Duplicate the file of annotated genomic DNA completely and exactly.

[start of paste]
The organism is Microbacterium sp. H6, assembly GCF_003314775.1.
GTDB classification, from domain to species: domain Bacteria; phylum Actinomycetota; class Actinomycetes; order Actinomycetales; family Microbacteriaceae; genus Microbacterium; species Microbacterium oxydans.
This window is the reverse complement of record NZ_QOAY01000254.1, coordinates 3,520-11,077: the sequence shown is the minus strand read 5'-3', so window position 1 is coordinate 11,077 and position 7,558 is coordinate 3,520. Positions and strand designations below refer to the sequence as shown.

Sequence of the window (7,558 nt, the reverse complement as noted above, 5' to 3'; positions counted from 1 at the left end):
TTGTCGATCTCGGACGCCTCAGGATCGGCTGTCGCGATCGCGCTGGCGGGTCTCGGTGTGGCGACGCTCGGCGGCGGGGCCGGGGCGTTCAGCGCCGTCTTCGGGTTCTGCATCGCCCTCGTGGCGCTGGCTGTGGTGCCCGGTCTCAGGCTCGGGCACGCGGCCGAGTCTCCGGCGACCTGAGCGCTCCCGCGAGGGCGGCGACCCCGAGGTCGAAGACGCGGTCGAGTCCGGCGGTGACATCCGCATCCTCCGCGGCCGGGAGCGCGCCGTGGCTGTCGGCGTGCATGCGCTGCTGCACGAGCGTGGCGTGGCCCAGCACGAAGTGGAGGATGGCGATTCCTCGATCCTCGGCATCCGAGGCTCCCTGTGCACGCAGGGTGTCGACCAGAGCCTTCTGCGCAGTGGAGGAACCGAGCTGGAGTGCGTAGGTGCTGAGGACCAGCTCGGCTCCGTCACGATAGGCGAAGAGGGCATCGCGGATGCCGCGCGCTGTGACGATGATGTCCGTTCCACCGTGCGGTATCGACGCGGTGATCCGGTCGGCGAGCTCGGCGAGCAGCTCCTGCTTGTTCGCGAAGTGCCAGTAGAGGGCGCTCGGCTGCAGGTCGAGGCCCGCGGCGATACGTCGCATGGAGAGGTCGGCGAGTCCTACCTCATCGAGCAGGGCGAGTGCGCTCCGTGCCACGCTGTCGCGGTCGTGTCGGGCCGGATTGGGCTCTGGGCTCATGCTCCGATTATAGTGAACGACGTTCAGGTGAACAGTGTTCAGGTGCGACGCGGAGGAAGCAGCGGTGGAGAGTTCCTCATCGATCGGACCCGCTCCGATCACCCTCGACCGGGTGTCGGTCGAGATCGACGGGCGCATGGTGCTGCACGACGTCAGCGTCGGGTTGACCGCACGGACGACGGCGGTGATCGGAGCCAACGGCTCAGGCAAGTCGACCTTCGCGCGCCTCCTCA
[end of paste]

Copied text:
The organism is Microbacterium sp. H6, assembly GCF_003314775.1.
GTDB classification, from domain to species: domain Bacteria; phylum Actinomycetota; class Actinomycetes; order Actinomycetales; family Microbacteriaceae; genus Microbacterium; species Microbacterium oxydans.
This window is the reverse complement of record NZ_QOAY01000254.1, coordinates 3,520-11,077: the sequence shown is the minus strand read 5'-3', so window position 1 is coordinate 11,077 and position 7,558 is coordinate 3,520. Positions and strand designations below refer to the sequence as shown.

Sequence of the window (7,558 nt, the reverse complement as noted above, 5' to 3'; positions counted from 1 at the left end):
TTGTCGATCTCGGACGCCTCAGGATCGGCTGTCGCGATCGCGCTGGCGGGTCTCGGTGTGGCGACGCTCGGCGGCGGGGCCGGGGCGTTCAGCGCCGTCTTCGGGTTCTGCATCGCCCTCGTGGCGCTGGCTGTGGTGCCCGGTCTCAGGCTCGGGCACGCGGCCGAGTCTCCGGCGACCTGAGCGCTCCCGCGAGGGCGGCGACCCCGAGGTCGAAGACGCGGTCGAGTCCGGCGGTGACATCCGCATCCTCCGCGGCCGGGAGCGCGCCGTGGCTGTCGGCGTGCATGCGCTGCTGCACGAGCGTGGCGTGGCCCAGCACGAAGTGGAGGATGGCGATTCCTCGATCCTCGGCATCCGAGGCTCCCTGTGCACGCAGGGTGTCGACCAGAGCCTTCTGCGCAGTGGAGGAACCGAGCTGGAGTGCGTAGGTGCTGAGGACCAGCTCGGCTCCGTCACGATAGGCGAAGAGGGCATCGCGGATGCCGCGCGCTGTGACGATGATGTCCGTTCCACCGTGCGGTATCGACGCGGTGATCCGGTCGGCGAGCTCGGCGAGCAGCTCCTGCTTGTTCGCGAAGTGCCAGTAGAGGGCGCTCGGCTGCAGGTCGAGGCCCGCGGCGATACGTCGCATGGAGAGGTCGGCGAGTCCTACCTCATCGAGCAGGGCGAGTGCGCTCCGTGCCACGCTGTCGCGGTCGTGTCGGGCCGGATTGGGCTCTGGGCTCATGCTCCGATTATAGTGAACGACGTTCAGGTGAACAGTGTTCAGGTGCGACGCGGAGGAAGCAGCGGTGGAGAGTTCCTCATCGATCGGACCCGCTCCGATCACCCTCGACCGGGTGTCGGTCGAGATCGACGGGCGCATGGTGCTGCACGACGTCAGCGTCGGGTTGACCGCACGGACGACGGCGGTGATCGGAGCCAACGGCTCAGGCAAGTCGACCTTCGCGCGCCTCCTCA